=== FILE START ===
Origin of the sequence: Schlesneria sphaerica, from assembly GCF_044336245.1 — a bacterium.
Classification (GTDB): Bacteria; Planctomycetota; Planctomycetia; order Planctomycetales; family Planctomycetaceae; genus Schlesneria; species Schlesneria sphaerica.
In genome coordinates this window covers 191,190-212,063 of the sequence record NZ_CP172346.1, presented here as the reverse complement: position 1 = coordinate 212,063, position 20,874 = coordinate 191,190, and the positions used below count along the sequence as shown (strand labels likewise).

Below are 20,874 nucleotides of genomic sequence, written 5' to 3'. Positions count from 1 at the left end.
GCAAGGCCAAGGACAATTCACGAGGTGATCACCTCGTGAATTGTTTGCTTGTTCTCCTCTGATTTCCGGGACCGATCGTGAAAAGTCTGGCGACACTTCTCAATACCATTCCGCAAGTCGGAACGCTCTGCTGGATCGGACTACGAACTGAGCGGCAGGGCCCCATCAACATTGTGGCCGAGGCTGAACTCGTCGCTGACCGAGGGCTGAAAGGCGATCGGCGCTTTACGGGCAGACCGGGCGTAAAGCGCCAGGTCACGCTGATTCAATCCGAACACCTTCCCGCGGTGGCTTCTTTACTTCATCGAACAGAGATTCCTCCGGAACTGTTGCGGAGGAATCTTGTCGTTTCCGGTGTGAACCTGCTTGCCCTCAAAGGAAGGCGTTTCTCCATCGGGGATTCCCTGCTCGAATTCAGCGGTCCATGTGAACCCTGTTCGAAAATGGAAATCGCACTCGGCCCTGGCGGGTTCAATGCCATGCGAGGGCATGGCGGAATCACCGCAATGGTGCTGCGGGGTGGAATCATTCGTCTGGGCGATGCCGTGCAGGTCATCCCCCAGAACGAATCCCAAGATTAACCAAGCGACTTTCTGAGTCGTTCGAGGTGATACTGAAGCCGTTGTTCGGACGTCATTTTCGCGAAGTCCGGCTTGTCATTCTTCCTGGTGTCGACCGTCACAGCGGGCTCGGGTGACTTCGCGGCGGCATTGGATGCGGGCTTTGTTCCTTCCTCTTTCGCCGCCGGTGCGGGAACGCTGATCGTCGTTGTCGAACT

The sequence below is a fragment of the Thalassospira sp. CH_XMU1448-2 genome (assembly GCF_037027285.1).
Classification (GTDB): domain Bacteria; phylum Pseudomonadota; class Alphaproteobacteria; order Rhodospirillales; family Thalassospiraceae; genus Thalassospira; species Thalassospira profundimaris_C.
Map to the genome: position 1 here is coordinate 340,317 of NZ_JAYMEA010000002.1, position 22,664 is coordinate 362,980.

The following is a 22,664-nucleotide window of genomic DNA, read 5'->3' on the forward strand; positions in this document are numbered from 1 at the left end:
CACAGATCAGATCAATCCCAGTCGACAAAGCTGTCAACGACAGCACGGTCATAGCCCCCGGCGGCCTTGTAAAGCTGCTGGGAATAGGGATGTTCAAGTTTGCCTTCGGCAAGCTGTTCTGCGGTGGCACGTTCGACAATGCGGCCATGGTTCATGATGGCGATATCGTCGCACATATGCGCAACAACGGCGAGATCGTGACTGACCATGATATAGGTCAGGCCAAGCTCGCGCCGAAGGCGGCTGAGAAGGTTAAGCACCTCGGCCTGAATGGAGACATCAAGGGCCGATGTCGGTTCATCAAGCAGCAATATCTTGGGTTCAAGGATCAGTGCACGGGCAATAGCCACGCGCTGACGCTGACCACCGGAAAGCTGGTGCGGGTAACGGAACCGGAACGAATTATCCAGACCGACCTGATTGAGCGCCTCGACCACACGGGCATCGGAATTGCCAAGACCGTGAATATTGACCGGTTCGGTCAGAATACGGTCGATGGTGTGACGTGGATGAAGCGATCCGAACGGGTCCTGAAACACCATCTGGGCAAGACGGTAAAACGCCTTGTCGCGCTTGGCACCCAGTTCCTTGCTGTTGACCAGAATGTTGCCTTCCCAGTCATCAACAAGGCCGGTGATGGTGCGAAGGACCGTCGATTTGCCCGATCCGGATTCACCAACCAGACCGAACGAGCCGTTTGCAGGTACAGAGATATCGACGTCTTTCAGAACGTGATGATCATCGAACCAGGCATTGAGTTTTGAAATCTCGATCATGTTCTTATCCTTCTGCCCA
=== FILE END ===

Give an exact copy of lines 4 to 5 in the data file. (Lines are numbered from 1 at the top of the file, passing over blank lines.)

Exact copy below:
Below are 20,874 nucleotides of genomic sequence, written 5' to 3'. Positions count from 1 at the left end.
GCAAGGCCAAGGACAATTCACGAGGTGATCACCTCGTGAATTGTTTGCTTGTTCTCCTCTGATTTCCGGGACCGATCGTGAAAAGTCTGGCGACACTTCTCAATACCATTCCGCAAGTCGGAACGCTCTGCTGGATCGGACTACGAACTGAGCGGCAGGGCCCCATCAACATTGTGGCCGAGGCTGAACTCGTCGCTGACCGAGGGCTGAAAGGCGATCGGCGCTTTACGGGCAGACCGGGCGTAAAGCGCCAGGTCACGCTGATTCAATCCGAACACCTTCCCGCGGTGGCTTCTTTACTTCATCGAACAGAGATTCCTCCGGAACTGTTGCGGAGGAATCTTGTCGTTTCCGGTGTGAACCTGCTTGCCCTCAAAGGAAGGCGTTTCTCCATCGGGGATTCCCTGCTCGAATTCAGCGGTCCATGTGAACCCTGTTCGAAAATGGAAATCGCACTCGGCCCTGGCGGGTTCAATGCCATGCGAGGGCATGGCGGAATCACCGCAATGGTGCTGCGGGGTGGAATCATTCGTCTGGGCGATGCCGTGCAGGTCATCCCCCAGAACGAATCCCAAGATTAACCAAGCGACTTTCTGAGTCGTTCGAGGTGATACTGAAGCCGTTGTTCGGACGTCATTTTCGCGAAGTCCGGCTTGTCATTCTTCCTGGTGTCGACCGTCACAGCGGGCTCGGGTGACTTCGCGGCGGCATTGGATGCGGGCTTTGTTCCTTCCTCTTTCGCCGCCGGTGCGGGAACGCTGATCGTCGTTGTCGAACT